The Anaheim Ducks had the opportunity Wednesday night to finish off the Chicago Blackhawks at the United Center, allowing them to skip the drama of a game seven and giving them time to rest as the Tampa Bay Lightning and New York Rangers duel it out in their own game seven. Instead, they got thoroughly out played and were altogether flat.
The Blackhawks were the aggressors from the first drop of the puck, and only when their backs were completely against the wall did the Ducks show any sign of sustained offense. Anaheim seemed bottled up in its own zone for vast stretches of the game, yet the outcome might have been different had these two individuals elevated their games, which they will absolutely have to do in game seven:
1. Frederik Andersen
Before the series started, some idiot wrote (that would be me!) that Andersen would ultimately give the Ducks the edge they needed . While he looked good-ish in the first four games, he’s been as close to irrelevant as you can get in games five and six.
In game five he allowed some goals that surely made Rick DiPietro smile in a dark room somewhere. In game five, while he wasn’t nearly as bad (perhaps less DiPietro and more Bryzgalov), it’s tough to argue that he had any positive influence on the outcome of the game. Brandon Saad’s five-hole goal, while obviously a hard and accurate shot, was stoppable. Even watching on television, the energy sapped from the Ducks on that goal and pumped into the Blackhawks “Chelsea Dagger” driven frenzy was palpable.
Andersen has to be lights out in game seven, and not just for the short term ramifications that winning the Conference Final would entail. Remember, the Ducks still have a promising goaltender in John Gibson waiting for a chance to shine, and if Andersen is to go quietly into the night, this summer will once again turn into a debate as to which goaltender deserves to be the starter. In short, game seven will be the most important game of Andersen’s young career.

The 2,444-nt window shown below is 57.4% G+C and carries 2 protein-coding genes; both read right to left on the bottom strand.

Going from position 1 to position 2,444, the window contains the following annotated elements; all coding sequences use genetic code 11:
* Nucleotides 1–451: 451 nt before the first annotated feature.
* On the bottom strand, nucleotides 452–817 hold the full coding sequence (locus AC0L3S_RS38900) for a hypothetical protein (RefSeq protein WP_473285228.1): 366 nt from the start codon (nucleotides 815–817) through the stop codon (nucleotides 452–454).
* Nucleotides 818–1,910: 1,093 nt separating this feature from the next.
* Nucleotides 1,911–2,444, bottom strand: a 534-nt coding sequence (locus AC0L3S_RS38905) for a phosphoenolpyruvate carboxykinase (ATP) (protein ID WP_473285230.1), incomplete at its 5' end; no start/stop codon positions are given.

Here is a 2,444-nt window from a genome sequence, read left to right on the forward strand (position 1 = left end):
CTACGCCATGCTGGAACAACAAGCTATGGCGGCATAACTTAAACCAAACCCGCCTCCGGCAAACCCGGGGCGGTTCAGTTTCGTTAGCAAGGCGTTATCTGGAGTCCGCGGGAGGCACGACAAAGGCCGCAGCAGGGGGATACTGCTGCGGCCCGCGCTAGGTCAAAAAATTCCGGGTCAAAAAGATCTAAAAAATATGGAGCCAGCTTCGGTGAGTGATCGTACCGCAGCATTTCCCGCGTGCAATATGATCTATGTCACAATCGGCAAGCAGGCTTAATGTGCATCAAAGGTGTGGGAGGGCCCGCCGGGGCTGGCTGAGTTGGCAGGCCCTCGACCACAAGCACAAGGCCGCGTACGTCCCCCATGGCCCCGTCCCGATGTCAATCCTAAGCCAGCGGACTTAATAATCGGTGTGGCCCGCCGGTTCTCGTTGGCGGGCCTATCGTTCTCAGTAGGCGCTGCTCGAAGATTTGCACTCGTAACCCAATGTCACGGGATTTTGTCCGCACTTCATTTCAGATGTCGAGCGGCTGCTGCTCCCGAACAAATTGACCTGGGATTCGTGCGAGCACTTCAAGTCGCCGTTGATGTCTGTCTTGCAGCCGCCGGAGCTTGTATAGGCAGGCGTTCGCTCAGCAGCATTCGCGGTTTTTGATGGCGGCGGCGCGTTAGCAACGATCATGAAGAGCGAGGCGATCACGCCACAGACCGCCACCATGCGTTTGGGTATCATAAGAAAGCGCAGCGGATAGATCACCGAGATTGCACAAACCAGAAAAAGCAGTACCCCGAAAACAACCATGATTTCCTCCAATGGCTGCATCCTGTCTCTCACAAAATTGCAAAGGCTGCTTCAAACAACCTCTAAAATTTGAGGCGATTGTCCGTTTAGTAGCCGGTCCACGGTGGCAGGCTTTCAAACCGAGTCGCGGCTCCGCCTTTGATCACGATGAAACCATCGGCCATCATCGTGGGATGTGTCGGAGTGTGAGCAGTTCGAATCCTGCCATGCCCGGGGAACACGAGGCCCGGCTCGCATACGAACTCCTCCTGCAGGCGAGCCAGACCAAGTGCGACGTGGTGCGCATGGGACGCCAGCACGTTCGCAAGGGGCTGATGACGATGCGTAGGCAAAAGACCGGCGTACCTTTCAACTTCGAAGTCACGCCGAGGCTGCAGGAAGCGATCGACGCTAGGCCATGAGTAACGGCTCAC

2. Ryan Getzlaf
By his own admittance, Getzlaf was downright terrible in game six. At times it felt as if he was simply trying to do too much with the puck, looking for the finesse play in the wrong situations. At other times, it felt as if he was too lackadaisical, carelessly sending backhands across the zone while breaking out.
Granted, Getzlaf is one of the very best backhand passers in the league. Watching him closely, it almost would appear that he prefers making passes on his backhand rather than his forehand. There’s a time and a place for that, and in game six he was clearly incapable of identifying either. It feels weird criticizing the passing play of one of the league’s four or five best set up men (Crosby, Backstom, Thornton, Giroux…?), but it is entirely warranted given his game six performance.
There’s secretly a lot on the line for Getzlaf as well. He just turned 30 this month, and you have to wonder if the Ducks will ever have such a wide open road to the Cup Final ever again. Keep in mind, the Kings will surely be back next year, and the Sharks can’t suck forever (especially if Doug Wilson is calling the shots. Oh wait…). If there was ever a wave of perfect circumstances for the Anaheim captain and his team, this has to be it.
So without sounding too dramatic…game seven means about as much for the Ducks as the draft lottery meant to the Sabres (too soon?). Okay, maybe not that much, but something like that. Anaheim has afforded itself a golden opportunity to advance to the Cup Final, but they can’t make it there unless Getzlaf and Andersen step up. In a league that is all too unforgiving, these opportunities can come and go in a flash, and it’s up to them as well as the rest of the team to make good on it.